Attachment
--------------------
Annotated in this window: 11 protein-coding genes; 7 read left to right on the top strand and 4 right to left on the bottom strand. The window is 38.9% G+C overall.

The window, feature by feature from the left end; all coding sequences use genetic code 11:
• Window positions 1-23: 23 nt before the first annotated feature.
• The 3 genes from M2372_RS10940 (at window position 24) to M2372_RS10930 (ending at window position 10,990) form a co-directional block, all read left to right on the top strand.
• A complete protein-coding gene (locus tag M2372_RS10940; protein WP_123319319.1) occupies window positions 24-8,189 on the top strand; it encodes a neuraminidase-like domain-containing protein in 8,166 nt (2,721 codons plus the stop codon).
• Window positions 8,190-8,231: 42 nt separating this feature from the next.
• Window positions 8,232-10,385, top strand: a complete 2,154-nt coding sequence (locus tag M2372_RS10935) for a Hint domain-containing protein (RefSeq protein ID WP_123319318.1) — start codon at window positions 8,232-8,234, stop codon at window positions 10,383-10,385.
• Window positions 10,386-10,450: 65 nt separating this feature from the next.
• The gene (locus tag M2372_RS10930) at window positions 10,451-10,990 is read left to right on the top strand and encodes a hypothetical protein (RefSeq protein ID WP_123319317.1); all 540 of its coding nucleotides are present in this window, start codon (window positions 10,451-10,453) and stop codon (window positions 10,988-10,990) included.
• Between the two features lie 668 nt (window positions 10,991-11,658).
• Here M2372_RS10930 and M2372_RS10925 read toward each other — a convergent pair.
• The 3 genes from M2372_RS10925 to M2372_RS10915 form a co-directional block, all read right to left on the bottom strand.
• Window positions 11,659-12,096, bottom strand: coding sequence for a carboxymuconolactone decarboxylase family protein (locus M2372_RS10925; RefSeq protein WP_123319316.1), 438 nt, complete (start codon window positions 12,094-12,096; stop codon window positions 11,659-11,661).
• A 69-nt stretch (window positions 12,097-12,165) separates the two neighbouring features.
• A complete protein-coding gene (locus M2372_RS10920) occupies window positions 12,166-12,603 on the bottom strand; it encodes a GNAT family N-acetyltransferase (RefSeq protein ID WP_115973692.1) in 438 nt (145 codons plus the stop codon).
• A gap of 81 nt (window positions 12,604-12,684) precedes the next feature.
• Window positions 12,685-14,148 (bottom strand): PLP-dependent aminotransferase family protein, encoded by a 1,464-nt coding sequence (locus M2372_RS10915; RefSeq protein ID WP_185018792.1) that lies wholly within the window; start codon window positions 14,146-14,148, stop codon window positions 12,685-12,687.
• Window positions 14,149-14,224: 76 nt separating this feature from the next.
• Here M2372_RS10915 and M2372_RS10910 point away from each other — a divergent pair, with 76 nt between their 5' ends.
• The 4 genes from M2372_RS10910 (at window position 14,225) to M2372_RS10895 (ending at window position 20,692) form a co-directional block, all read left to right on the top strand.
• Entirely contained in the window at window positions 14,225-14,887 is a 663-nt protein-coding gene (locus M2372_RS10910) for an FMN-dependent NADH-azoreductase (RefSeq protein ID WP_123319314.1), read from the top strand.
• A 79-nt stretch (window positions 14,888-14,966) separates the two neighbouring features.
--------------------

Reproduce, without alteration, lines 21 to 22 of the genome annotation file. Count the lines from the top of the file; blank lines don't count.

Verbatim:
• Entirely contained in the window at window positions 14,225-14,887 is a 663-nt protein-coding gene (locus M2372_RS10910) for an FMN-dependent NADH-azoreductase (RefSeq protein ID WP_123319314.1), read from the top strand.
• A 79-nt stretch (window positions 14,888-14,966) separates the two neighbouring features.